IN THEORY, the Municipal Corporations Act sets up a hierarchy of local governance. There are cities, boroughs and regional corporations.
In practice, though, it is hard to see the difference.
Consider expenditure levels.
While the Port of Spain City Corporation is given the highest slice ($222.8 million for 2020) of the $1.5 billion local government pie, “ordinary” corporations like San Juan/Laventille ($157.1 million) and Tunapuna/Piarco ($157.2 million) are next in line.
The San Fernando City Corporation, and the boroughs of Arima, Point Fortin and Chaguanas all individually have lower expenditure demands. Higher status, therefore, does not translate into higher service. Or does it?
On Thursday, the Prime Minister announced two regional corporations – Diego Martin and Siparia – will become boroughs.
In so doing, Dr Rowley suggested the rationale is to address the demands of the population of Diego Martin and a specific desire on the part of the current administrators of its regional corporation.
“The corporation has already agreed and has advanced to the Cabinet that it wants Diego Martin to become the next borough,” Dr Rowley said.
He shed no light on the details of any of this. Nor did he state his rationale for throwing Siparia into the mix.
Is this local government reform by vaps?
There are certainly symbolic, if not substantive, differences afforded by designating an area a borough.
Boroughs have mayors. Mayors call and chair corporation meetings, have powers to set up and control a special mayor’s fund, serve as justices of the peace, and lead regional co-ordination committees that include a range of stakeholders not limited to the local government system.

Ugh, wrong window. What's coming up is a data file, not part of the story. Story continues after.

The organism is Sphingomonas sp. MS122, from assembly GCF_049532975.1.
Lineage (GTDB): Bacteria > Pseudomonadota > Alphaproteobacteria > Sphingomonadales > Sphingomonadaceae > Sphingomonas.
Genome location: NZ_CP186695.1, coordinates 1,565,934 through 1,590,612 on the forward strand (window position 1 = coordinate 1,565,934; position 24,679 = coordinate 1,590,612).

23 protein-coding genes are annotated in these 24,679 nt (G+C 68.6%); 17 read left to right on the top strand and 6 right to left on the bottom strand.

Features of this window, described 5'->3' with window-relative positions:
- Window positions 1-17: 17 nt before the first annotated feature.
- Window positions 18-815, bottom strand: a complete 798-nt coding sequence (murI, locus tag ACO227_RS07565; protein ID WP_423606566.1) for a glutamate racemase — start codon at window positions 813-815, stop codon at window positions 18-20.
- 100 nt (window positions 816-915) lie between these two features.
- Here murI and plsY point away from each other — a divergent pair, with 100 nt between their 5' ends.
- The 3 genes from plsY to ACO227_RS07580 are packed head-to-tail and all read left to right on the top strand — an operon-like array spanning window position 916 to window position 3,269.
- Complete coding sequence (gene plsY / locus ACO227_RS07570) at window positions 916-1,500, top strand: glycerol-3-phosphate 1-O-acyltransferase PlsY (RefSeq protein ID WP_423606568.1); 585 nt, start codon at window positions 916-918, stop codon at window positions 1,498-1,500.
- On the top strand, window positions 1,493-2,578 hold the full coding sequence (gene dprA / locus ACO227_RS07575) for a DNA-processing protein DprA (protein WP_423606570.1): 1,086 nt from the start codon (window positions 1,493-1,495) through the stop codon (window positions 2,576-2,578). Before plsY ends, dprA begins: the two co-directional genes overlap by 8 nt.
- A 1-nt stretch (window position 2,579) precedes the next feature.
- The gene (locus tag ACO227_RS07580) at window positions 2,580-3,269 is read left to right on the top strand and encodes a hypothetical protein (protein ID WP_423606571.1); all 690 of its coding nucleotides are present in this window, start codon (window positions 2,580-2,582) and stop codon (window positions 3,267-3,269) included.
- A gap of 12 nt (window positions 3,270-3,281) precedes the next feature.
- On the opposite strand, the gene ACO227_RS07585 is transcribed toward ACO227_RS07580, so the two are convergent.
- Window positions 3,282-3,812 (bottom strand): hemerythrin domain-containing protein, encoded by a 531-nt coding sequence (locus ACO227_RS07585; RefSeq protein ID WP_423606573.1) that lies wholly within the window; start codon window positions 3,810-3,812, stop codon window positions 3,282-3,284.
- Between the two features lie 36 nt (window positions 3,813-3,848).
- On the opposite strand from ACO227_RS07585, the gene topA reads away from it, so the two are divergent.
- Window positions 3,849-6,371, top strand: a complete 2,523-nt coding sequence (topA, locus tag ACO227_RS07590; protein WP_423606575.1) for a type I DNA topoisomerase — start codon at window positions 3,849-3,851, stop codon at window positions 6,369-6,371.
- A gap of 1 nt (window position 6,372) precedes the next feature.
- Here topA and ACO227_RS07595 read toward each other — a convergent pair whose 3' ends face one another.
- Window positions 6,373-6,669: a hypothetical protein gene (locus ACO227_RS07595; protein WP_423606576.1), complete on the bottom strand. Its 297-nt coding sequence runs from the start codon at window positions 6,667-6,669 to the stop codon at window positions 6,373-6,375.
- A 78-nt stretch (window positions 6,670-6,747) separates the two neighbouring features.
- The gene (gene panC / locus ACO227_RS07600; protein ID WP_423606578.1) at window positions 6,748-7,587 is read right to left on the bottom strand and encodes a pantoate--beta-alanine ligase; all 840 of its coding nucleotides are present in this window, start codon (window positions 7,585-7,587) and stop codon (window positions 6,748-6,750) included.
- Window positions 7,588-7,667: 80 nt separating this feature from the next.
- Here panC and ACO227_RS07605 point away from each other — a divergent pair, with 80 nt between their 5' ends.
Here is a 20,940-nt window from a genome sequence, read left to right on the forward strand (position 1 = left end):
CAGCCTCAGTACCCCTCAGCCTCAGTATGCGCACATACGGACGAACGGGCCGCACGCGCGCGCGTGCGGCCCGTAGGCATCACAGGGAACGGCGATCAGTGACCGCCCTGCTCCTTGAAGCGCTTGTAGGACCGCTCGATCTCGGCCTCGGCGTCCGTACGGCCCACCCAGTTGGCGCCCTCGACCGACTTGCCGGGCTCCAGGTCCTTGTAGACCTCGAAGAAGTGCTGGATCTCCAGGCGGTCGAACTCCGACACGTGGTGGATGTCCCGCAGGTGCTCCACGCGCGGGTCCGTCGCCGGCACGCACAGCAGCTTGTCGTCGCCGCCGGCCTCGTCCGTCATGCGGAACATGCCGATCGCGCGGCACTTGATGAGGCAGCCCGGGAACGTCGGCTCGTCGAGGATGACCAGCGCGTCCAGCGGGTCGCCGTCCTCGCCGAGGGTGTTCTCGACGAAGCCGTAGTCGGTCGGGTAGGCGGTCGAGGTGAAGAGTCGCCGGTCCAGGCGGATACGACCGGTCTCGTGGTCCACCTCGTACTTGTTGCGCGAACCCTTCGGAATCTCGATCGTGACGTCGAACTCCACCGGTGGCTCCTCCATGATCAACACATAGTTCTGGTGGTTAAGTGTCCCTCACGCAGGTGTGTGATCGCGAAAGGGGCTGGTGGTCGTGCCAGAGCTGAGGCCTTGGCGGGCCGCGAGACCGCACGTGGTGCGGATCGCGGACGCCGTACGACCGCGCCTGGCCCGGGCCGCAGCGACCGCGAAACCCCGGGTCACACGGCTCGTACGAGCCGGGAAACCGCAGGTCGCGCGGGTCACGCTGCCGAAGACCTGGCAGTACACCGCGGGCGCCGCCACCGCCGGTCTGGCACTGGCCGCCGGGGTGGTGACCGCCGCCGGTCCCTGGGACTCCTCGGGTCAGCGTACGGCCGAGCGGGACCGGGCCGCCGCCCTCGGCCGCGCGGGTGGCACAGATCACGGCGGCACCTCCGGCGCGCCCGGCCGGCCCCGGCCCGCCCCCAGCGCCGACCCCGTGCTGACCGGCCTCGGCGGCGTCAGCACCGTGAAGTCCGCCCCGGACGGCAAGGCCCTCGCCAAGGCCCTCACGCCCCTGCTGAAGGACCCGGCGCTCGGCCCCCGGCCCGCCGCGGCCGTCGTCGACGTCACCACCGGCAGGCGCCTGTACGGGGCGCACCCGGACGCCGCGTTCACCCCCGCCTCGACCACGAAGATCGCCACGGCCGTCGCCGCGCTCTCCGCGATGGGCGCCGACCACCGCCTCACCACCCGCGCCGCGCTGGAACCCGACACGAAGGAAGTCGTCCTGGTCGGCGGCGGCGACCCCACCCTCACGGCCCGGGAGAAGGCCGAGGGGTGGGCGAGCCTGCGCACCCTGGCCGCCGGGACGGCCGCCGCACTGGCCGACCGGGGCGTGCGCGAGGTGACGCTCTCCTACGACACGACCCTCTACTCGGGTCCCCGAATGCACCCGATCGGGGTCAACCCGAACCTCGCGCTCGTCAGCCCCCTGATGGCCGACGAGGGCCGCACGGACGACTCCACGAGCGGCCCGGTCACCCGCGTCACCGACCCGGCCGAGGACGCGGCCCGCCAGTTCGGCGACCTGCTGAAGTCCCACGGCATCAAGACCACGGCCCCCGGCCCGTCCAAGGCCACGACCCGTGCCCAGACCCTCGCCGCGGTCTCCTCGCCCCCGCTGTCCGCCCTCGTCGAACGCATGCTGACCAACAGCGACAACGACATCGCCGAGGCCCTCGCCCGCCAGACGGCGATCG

Still it is worth asking: what is the advantage for the people who live in boroughs, other than being called burgesses? Do they have more autonomy?
Incidentally, Dr Rowley’s announcement came amid continued scrutiny of the role of local government in keeping urban spaces clean, given his own designation of a street in the capital city as a “toilet.”
But not only is the provenance of this proposal unclear – the People’s National Movement (PNM) made no mention of it in its 2015 and 2020 general election manifestos – but the tacking-on of another regional corporation feels more like a hollow political concession than a meaningful reform.
This is more so given Dr Rowley’s timing of his announcement as some sort of response to Opposition grumbles about lopsided regional planning.
If indeed there is a desire for more people to have a voice through greater representation, then it stands to reason these measures should be part of a nationwide conversation, whatever the legal entitlements of the Cabinet to make changes unilaterally.
Otherwise, it is all gallery.